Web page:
It’s possible that Skyler remains that naive, but to this point she has shown herself quite capable of adapting to the situation at hand. We don’t know how she’ll respond to the notion that Walt might be in grave danger, but she seems to be going out of her way to approach this situation rationally, and that is what Walt needs in his life. Both are completely obsessive, but Skyler is awake at 3am writing down notes for the script while Walt is letting everything boil up inside of him – they would make a great team if he’d be more willing to work with her, but Walt is too used to withholding those types of conversations from her.
What I really liked about the Skyler/Walter storylines is the way it allowed Walt and Skyler to confront things without everyone else realizing it. It reminded me a bit of the missed potential in the second season of Dexter, when the character was able to discuss his inner demons under the guise of a drug addiction. Eventually, the show turned Lyla into a crazy person, but I actually think they should have stuck with the lie to make it so Dexter could discuss things with someone other than the ghost of his dead father.* When Walt and Skyler concoct their story, Walt is expressing regret for something that didn’t happen, but he’s also expressing regret for being a man who put his pride ahead of his family’s safety by refusing to accept Gretchen and Elliot’s support and choosing to cook meth instead (which, just to be clear, he still doesn’t exactly regret). It’s a great way to pitch the scene, especially because he ends up being so preoccupied with Hank’s file during the scene in question that he doesn’t have time to really let it soak in.
*Of course, the show itself already went to this well with Jesse using NA as a market for his stolen meth last season, where his contributions to discussion blurred that line between truth and fiction. Still, I rarely turn down an opportunity to complain about how much goodwill the second season of Dexter squandered with that conclusion.
It’s a writerly device, but it’s one that makes a lot of sense, and it’s something that Skyler and Walt seem very aware of: they get that their lie is partly being drawn from the truth, and their attempts to “play” their roles brush up against their true feelings. It’s something that Jesse would be incapable of this season, as becomes clear when Walt confronts him about the information he receives about Gale. Jesse has been playing a role all season, surrounding himself with depravity in an effort to block out any sense of reality. Note, however, that he remains disconnected from the actual actions: I love the little beat when he returns home, picks up the girl on the stairs, and then sits down to play Sega All Stars Racing on his PS3. He’s not selling the meth he steals from the lab, nor is he using it: he just wants it to be there so that he has something to take his mind off the world around him. It’s an act he’s unwilling to give up: he nearly breaks down as Walt pushes him for details, but by the time Mike brings him the junkie who stole his money he’s more than ready to see through the theater of the moment (designed to wake him up and convince him to get his life together) while staying “in character.” While Walt obsesses about everything, Jesse has not a care in the world: he doesn’t care someone stole his money, and he certainly doesn’t care where Mike is driving him.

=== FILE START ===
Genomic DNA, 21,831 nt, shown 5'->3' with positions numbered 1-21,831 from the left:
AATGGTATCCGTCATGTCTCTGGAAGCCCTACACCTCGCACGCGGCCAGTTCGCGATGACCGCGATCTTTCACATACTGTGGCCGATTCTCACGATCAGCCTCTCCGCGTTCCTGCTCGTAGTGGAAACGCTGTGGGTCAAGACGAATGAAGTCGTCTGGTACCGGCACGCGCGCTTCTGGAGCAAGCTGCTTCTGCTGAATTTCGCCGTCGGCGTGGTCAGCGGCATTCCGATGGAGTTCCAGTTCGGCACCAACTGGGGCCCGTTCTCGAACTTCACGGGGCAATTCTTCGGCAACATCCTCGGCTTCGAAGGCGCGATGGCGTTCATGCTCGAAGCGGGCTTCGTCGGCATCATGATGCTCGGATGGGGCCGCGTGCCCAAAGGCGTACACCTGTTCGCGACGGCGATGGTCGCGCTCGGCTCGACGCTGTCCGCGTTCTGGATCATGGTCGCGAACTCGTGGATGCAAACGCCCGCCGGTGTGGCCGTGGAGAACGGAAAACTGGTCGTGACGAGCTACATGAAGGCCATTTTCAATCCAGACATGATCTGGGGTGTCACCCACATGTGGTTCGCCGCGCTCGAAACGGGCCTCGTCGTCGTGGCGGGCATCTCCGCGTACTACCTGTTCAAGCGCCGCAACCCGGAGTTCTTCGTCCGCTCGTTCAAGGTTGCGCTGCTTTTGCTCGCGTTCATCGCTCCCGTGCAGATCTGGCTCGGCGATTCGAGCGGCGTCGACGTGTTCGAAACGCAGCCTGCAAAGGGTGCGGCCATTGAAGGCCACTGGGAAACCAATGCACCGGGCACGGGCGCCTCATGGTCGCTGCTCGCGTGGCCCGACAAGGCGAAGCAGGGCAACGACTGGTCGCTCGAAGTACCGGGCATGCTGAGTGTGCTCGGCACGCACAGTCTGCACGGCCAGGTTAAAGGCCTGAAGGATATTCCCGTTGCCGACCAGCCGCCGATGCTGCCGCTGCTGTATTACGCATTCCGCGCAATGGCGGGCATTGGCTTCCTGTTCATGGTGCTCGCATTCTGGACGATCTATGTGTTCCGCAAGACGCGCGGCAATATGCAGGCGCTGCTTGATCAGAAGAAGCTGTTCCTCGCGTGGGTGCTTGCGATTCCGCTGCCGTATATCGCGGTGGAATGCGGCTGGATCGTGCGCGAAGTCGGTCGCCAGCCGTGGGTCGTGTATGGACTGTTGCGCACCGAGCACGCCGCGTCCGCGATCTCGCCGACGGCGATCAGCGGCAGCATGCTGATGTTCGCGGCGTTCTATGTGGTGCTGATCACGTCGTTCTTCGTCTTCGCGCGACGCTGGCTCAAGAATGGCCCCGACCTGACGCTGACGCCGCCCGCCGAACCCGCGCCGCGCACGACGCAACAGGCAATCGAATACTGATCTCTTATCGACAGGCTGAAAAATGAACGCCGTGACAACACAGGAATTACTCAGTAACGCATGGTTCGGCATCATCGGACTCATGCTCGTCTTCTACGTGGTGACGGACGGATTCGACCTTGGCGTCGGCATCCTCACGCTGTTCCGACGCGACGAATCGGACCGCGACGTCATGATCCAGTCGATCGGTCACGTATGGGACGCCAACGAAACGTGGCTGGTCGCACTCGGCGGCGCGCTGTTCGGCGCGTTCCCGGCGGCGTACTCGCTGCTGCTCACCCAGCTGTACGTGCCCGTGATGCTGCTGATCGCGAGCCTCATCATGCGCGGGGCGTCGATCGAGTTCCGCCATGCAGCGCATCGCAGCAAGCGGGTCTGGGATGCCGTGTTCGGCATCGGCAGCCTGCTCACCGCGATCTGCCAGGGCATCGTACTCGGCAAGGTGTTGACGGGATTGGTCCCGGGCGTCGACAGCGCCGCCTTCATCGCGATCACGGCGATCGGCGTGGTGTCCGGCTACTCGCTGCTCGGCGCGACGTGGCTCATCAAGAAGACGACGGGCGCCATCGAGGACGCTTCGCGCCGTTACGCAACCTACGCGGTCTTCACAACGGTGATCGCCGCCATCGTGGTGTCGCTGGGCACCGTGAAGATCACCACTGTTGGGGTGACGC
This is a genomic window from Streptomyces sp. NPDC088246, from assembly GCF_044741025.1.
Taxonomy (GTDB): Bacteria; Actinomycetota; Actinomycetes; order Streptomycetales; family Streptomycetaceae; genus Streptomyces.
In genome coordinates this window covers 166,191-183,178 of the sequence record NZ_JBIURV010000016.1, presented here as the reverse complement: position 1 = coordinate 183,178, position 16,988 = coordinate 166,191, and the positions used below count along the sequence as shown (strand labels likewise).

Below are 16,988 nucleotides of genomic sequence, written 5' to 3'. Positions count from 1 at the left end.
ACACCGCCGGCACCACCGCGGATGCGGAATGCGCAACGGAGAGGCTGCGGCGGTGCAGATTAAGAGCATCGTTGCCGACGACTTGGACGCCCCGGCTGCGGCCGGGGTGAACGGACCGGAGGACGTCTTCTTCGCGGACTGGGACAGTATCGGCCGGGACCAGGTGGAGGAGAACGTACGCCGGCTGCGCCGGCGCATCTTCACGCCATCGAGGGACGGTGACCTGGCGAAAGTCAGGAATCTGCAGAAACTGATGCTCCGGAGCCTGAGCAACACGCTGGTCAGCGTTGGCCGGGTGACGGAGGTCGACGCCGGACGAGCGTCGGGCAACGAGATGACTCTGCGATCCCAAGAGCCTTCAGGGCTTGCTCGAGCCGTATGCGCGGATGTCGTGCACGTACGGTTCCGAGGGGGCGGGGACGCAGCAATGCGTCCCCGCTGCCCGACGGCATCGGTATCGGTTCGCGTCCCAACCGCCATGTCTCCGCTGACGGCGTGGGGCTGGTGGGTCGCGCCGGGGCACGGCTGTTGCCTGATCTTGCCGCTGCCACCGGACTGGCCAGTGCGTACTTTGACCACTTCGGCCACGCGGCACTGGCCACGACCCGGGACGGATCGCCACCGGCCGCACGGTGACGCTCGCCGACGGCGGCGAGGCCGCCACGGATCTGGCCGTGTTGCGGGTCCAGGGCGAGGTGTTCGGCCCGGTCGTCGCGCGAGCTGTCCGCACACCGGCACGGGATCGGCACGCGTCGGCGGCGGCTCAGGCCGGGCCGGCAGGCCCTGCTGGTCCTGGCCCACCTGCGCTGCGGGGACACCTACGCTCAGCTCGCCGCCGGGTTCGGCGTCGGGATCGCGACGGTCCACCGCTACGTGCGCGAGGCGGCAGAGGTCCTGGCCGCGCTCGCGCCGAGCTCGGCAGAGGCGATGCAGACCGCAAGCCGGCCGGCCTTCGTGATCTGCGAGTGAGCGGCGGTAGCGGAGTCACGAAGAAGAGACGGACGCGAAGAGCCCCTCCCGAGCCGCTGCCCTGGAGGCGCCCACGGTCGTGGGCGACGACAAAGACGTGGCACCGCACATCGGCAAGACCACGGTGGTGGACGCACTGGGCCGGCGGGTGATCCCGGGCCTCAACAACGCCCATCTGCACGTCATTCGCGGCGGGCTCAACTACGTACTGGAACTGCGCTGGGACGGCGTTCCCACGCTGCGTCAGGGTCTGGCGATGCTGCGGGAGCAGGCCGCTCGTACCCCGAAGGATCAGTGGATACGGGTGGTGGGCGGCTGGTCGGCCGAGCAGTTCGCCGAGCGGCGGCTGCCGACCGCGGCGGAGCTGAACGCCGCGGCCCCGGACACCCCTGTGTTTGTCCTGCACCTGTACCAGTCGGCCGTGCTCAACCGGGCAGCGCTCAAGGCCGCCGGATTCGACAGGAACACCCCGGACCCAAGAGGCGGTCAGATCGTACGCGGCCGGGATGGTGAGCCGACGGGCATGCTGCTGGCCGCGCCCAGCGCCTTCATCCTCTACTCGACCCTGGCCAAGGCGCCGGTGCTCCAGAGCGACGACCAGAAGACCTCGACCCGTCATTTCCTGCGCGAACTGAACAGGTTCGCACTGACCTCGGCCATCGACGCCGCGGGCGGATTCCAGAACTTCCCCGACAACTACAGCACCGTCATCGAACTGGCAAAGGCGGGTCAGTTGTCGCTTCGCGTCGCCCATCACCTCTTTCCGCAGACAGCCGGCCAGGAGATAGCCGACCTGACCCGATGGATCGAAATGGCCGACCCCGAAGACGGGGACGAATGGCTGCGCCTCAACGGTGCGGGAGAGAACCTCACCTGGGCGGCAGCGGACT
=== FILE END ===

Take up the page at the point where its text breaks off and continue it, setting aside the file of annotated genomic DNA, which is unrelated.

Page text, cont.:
All of the actors had a strong episode, but Aaron Paul arguably has the biggest challenge. This is behavior that we’ve seen from Pinkman in the past, but he has to walk that fine line between when Jesse was actually care-free and when it’s simply a facade. He gets big moments like that shot where the camera zoomed in on his eyes and Walt asked him to relive every moment of the event that still haunts him (and that still haunts the show, with Dave Costible returning again, this time in Karaoke form, but there’s also just something about Jesse’s posture that seems different. That scene where the camera follows Jesse around the lab is expository on one level, setting off alarm bells for Walt, but just the way Jesse holds himself has a false arrogance to it. It reads like what we would expect of Jesse, but there really is something subtle going on there.